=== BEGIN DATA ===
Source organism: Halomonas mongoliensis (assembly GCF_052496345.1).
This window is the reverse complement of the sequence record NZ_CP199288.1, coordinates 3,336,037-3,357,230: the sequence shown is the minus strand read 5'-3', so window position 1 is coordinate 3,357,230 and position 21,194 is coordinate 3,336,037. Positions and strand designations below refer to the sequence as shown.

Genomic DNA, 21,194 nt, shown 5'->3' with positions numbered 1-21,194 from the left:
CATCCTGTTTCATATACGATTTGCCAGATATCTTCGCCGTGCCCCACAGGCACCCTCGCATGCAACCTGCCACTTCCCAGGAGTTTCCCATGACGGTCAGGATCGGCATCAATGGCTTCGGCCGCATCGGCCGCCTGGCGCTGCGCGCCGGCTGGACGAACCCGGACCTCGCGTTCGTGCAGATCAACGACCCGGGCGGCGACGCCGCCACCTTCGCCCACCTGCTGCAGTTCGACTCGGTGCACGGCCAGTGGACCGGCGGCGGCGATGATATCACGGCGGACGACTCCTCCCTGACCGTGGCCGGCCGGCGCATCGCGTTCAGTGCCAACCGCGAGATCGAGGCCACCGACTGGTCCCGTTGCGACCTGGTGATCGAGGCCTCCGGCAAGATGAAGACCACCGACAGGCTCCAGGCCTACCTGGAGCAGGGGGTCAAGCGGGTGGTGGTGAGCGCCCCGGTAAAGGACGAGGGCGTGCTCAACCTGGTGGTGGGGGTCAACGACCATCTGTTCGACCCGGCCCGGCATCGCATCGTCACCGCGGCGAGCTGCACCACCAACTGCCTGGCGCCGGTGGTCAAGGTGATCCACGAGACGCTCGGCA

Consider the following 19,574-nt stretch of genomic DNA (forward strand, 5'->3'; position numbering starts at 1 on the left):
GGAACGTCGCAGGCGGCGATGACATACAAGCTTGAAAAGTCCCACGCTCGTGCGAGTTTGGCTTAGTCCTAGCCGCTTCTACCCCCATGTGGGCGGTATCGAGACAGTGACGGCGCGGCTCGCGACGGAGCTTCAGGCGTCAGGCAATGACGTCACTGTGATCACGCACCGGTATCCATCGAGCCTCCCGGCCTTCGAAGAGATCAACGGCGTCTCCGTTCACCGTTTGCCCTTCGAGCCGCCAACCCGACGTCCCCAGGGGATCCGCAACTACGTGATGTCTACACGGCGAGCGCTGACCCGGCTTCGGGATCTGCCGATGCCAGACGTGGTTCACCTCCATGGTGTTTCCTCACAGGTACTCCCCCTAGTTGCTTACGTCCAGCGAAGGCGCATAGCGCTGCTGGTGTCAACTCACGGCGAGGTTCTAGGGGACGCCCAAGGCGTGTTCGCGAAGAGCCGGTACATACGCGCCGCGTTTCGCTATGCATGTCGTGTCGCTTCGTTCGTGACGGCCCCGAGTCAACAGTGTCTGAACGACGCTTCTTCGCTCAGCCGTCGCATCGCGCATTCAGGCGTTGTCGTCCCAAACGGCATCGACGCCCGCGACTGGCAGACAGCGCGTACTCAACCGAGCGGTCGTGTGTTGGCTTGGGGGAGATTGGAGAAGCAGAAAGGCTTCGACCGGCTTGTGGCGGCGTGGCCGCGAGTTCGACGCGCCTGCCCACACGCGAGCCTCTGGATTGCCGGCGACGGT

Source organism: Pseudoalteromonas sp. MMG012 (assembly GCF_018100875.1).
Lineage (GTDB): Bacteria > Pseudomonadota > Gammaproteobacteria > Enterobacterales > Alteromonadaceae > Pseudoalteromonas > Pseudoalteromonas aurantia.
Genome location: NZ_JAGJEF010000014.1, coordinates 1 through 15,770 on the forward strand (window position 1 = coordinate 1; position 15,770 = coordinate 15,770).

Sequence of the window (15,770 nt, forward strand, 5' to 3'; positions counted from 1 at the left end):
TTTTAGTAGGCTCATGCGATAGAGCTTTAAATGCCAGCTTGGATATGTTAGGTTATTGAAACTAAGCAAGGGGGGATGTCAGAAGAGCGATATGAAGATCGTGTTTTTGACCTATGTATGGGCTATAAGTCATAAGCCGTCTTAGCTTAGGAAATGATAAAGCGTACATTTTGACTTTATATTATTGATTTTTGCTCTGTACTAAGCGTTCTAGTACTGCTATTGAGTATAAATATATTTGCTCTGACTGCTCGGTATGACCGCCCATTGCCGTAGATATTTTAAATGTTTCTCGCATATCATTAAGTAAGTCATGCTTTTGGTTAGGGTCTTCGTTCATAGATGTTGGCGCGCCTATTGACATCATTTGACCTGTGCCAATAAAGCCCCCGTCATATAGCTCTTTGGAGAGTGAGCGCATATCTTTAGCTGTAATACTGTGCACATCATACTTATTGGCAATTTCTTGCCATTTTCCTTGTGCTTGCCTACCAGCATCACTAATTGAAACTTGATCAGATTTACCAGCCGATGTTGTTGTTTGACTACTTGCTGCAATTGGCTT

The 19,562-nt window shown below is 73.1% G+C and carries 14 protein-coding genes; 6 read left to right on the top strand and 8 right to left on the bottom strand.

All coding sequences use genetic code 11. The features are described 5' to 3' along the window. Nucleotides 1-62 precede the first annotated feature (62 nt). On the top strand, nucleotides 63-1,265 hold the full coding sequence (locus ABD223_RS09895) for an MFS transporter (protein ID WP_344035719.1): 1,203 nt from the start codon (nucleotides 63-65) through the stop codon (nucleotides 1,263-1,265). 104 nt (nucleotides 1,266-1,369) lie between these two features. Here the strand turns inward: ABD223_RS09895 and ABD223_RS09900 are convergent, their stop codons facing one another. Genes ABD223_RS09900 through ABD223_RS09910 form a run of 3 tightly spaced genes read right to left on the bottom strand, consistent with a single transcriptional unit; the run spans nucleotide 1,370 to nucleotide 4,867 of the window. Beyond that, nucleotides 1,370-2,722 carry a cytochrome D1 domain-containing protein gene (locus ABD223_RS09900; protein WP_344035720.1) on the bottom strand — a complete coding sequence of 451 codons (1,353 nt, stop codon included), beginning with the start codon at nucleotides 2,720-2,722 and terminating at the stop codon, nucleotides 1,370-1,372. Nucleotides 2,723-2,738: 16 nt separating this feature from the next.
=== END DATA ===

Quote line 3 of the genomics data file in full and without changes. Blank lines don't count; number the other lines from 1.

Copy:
Genomic DNA, 21,194 nt, shown 5'->3' with positions numbered 1-21,194 from the left: